In the spotlight: NTSB holds hearing on air races and airshows

WASHINGTON, D.C. — Airshows and air races are safe in the United States, but can be made even safer. That was the conclusion of the National Transportation Safety Board after a nearly day-long meeting Jan. 10, which was scheduled following the accident at the Reno Air Races last September that killed 11, including pilot Jimmy Leeward, and injured 70 others.

Among the many experts who testified at the hearing was Michael Houghton, president of the Reno Air Racing Association, who noted that Reno, started in 1908, is the longest running air race in the world. He detailed in minute detail the steps organizers take throughout the year to assure safety, ranging from qualifying pilots through close work with the FAA and local fire and police departments, to debriefings after each event. Between 10 and 12 years ago, Houghton added, new safety measures were put into place, requiring, among other things, a four-day ground school for participants and race course simulations.

Rod Hightower, president of the Experimental Aircraft Association, told the NTSB board members the organization’s annual AirVenture has suffered only six fatalities in the past 60 years. When asked if people and aircraft flying to AirVenture undergo any inspections or testing, Hightower said all pilots must follow FAA regulations and that special waivers and regulations are put into place for the event. Information about these are distributed in many ways to pilots flying to Oshkosh, he added.

The manner in which safety is approached at the Seafair Air Show, held each August in Seattle, was explained by Frank Sebastian, airshow coordinator. While participating aircraft are based at King County International Airport/Boeing Field, the airshow is held over Lake Washington. Sebastian explained that safety zones are provided over the water, while a park on the west side of the flight area is closed during performances.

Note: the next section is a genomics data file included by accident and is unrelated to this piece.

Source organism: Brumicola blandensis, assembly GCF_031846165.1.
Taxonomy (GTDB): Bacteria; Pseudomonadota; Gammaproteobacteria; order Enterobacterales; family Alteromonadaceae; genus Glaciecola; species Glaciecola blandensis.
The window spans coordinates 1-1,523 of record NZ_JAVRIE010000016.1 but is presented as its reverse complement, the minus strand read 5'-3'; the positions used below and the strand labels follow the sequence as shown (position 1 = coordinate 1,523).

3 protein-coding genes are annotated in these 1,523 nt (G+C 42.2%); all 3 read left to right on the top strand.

He and all other spokesmen representing racing and airshows carefully detailed pilot qualifications and briefings.

Experts ranged from those from the Miramar Air Show near San Diego who explained a military approach to airshows, while officials from the Commemorative Air Force and the Red Bull Air Races explained procedures for airshows that are not held at the same place every time. In 50 years of flying at 57 different locations, CAF shows have had only six accidents, while Red Bull has conducted 50 races at 27 locations throughout the world with no accidents.

Sean Tucker, a leading airshow pilot who has flown in more than 500 airshows, told the board members how much pilots must practice and what other safety measures are taken. Before beginning the airshow season, he said, it takes 90 flights to practice and prepare. He has two full-time mechanics working on his aircraft and they check it before each flight, as well as basically perform a 100-hour inspection after only a few flights. As one means of assuring even added safety, he suggested airshow performers should serve an apprentice period before actually going solo in performances.

Deborah A.P. Hersman, NTSB chair, noted much had been learned during the session. “All of us appreciate the time and effort [the panel members] took to provide us with informative and thought-provoking presentations,” she said, adding, “much is being done well in this part of the aviation community, and it’s a valuable part of the aviation community that does so much to showcase the skills and the artistry of flight, as well as to serve as aviation’s goodwill ambassador.”

While the NTSB may make recommendations from its hearings, it has no authority to mandate rules or regulations.

Charles Spence is General Aviation News’ Washington, D.C., correspondent.

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